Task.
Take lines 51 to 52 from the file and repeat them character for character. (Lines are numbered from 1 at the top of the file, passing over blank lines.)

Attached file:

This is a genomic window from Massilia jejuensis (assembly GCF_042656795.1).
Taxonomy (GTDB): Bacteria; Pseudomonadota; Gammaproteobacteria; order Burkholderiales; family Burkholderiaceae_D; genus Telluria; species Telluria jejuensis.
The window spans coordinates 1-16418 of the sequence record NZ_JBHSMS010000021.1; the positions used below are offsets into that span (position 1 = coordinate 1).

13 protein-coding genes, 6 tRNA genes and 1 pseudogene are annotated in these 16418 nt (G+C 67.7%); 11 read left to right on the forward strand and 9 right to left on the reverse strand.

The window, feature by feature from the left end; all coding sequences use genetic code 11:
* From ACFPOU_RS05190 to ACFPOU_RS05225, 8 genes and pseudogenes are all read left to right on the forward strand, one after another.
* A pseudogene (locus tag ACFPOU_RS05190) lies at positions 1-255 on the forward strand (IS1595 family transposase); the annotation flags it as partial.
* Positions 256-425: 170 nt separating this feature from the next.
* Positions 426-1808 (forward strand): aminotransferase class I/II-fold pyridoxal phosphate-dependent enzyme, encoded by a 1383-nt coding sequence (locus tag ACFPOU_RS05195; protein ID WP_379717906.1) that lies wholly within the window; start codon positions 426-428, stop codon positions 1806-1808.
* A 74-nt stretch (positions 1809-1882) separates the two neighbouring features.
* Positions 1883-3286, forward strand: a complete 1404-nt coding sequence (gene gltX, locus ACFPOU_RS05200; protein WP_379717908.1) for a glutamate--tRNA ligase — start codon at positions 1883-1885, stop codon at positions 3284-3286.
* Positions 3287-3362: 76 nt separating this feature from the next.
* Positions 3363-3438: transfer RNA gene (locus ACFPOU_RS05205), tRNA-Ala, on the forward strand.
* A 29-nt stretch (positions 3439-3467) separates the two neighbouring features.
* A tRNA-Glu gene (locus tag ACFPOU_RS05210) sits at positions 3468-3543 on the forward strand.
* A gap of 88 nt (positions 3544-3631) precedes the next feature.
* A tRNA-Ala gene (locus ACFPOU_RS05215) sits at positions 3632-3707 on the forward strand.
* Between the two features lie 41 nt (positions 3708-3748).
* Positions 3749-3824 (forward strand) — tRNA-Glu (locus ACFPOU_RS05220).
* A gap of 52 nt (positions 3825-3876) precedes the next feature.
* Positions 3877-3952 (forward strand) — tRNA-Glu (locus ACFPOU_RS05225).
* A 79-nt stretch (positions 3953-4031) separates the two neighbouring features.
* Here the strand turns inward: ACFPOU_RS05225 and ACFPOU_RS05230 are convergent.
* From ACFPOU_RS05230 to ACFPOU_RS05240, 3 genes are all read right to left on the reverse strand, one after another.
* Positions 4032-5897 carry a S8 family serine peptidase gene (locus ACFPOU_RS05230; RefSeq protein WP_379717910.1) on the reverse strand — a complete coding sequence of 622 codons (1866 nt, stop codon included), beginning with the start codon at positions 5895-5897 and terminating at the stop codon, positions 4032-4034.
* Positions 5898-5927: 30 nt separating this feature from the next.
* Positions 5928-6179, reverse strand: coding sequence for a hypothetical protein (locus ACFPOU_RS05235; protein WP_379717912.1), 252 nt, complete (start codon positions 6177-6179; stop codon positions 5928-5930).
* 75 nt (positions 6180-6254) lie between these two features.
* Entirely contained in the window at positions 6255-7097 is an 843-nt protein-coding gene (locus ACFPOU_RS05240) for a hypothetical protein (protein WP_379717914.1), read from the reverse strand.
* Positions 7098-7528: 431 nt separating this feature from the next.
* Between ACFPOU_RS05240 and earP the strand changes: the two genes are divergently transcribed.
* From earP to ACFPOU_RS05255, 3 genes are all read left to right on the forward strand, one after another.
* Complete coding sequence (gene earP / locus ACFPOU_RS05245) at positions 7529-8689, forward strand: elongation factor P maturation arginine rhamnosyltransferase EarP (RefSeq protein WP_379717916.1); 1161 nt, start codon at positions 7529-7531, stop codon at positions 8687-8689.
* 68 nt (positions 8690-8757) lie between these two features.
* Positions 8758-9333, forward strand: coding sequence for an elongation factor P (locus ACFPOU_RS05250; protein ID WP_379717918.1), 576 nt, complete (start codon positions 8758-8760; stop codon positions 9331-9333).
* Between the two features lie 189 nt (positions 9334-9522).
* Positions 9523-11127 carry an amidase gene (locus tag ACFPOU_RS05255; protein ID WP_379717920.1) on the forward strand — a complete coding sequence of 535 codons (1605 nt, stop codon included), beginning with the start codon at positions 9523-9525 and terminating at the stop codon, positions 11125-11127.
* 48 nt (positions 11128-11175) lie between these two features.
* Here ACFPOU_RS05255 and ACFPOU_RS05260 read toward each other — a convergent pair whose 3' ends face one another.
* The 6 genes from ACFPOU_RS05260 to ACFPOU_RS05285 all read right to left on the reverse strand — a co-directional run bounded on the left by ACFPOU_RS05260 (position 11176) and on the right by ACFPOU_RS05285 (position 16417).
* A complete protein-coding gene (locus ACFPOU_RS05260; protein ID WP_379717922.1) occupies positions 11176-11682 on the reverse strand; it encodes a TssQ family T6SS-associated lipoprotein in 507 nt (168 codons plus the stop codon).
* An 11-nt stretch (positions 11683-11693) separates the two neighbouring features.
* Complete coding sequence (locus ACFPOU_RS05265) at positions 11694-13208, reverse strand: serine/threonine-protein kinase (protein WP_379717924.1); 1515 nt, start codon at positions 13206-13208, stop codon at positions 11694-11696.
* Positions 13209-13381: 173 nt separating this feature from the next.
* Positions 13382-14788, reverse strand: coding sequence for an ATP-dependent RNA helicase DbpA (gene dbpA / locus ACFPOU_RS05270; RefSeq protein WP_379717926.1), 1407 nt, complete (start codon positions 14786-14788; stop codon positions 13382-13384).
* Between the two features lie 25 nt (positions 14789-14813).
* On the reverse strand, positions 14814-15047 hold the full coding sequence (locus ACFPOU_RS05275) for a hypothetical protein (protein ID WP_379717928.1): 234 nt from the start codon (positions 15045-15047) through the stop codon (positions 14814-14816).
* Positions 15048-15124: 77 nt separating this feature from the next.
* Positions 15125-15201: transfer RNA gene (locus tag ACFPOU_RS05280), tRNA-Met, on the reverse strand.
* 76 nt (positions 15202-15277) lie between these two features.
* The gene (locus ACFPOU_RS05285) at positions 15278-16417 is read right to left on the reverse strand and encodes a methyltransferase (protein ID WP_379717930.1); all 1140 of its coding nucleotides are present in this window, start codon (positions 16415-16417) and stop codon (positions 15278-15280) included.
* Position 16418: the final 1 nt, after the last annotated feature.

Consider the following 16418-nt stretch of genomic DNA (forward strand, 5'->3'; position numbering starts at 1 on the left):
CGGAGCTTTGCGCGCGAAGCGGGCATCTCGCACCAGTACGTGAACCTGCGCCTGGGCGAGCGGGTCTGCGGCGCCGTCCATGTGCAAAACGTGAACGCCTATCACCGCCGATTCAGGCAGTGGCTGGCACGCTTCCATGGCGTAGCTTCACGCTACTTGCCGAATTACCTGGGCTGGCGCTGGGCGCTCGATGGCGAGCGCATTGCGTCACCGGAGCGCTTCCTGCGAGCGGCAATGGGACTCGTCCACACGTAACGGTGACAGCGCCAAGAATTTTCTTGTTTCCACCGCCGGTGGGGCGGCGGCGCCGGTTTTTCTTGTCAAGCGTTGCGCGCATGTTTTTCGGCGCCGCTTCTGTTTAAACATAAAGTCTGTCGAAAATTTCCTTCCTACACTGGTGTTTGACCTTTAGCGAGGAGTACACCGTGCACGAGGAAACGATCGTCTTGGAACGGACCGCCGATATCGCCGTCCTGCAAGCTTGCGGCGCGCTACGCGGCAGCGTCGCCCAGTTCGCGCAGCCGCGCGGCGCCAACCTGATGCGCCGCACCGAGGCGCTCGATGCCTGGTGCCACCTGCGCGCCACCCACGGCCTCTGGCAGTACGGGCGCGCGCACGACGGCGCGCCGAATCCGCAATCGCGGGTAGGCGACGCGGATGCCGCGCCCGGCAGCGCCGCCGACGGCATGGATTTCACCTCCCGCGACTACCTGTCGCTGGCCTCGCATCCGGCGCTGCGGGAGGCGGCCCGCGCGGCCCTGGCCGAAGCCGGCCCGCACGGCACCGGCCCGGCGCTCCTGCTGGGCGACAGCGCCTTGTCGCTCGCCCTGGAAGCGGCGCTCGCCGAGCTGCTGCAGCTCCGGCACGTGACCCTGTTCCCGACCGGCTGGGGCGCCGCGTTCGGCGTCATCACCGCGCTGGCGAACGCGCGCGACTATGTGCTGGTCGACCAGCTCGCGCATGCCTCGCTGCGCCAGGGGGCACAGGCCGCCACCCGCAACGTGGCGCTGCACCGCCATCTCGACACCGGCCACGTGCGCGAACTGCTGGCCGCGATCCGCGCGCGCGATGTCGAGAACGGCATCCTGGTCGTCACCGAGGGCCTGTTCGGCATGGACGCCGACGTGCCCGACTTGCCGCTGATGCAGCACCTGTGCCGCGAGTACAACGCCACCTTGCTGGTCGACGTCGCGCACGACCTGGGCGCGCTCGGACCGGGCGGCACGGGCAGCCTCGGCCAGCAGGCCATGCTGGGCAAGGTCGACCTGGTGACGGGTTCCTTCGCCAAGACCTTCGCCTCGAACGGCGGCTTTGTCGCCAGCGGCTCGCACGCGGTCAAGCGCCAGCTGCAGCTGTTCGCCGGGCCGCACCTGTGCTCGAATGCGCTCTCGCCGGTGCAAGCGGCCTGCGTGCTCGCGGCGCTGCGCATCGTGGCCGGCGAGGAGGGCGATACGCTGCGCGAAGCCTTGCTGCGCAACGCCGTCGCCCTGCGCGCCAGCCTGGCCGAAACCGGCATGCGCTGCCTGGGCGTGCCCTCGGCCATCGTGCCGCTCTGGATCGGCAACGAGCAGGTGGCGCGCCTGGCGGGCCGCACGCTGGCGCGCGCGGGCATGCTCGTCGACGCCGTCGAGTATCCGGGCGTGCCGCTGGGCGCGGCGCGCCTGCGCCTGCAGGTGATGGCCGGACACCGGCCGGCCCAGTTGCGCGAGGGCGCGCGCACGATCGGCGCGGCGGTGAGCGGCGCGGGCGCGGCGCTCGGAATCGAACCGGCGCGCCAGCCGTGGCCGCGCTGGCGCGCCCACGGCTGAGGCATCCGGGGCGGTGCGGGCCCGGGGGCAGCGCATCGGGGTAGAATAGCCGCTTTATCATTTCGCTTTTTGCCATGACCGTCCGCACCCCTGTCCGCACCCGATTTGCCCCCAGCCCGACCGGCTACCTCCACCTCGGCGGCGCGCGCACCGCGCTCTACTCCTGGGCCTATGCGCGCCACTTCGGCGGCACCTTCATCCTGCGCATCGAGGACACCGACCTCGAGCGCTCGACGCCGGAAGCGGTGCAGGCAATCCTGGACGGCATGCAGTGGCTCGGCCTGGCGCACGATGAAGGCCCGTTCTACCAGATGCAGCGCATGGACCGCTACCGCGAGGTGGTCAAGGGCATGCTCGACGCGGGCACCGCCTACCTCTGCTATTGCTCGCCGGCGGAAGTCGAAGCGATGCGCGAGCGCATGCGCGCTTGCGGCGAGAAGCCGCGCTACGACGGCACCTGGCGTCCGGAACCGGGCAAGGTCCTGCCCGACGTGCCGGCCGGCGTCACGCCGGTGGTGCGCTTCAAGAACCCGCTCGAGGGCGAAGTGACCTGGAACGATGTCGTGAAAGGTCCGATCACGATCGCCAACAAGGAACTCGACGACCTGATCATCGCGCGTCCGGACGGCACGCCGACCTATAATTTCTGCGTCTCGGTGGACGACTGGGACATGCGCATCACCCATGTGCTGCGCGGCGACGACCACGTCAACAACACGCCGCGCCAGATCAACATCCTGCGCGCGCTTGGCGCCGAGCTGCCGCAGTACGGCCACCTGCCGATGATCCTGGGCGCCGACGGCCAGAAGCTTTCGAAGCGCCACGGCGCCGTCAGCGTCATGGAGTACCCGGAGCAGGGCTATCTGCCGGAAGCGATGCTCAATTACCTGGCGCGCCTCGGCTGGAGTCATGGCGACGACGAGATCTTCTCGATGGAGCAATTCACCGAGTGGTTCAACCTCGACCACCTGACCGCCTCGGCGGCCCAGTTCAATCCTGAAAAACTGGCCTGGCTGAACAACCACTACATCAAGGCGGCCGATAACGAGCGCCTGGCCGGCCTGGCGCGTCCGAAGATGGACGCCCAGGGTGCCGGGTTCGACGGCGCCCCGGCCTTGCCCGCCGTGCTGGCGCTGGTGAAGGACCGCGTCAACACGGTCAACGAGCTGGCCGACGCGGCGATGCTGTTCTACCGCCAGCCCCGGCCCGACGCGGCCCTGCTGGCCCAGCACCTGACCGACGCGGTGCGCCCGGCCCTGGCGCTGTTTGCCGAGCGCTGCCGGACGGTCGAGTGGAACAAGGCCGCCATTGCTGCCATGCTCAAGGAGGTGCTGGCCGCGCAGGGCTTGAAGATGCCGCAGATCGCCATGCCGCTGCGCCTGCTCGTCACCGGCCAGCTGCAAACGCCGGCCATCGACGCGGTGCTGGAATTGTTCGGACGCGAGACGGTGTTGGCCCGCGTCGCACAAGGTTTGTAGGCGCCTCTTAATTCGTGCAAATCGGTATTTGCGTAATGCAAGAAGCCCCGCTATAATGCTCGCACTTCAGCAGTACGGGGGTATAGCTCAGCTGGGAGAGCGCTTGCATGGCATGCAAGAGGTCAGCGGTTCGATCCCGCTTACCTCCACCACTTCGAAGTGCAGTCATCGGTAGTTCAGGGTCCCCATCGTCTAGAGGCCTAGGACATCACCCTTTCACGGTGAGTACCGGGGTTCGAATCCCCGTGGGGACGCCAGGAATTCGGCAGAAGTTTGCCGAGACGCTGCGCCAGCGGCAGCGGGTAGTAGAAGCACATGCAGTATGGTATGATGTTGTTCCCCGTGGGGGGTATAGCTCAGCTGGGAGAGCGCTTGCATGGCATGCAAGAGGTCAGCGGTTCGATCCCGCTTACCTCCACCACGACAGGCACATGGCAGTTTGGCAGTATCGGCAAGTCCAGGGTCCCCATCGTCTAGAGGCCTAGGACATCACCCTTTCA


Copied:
* The gene (locus ACFPOU_RS05285) at positions 15278-16417 is read right to left on the reverse strand and encodes a methyltransferase (protein ID WP_379717930.1); all 1140 of its coding nucleotides are present in this window, start codon (positions 16415-16417) and stop codon (positions 15278-15280) included.
* Position 16418: the final 1 nt, after the last annotated feature.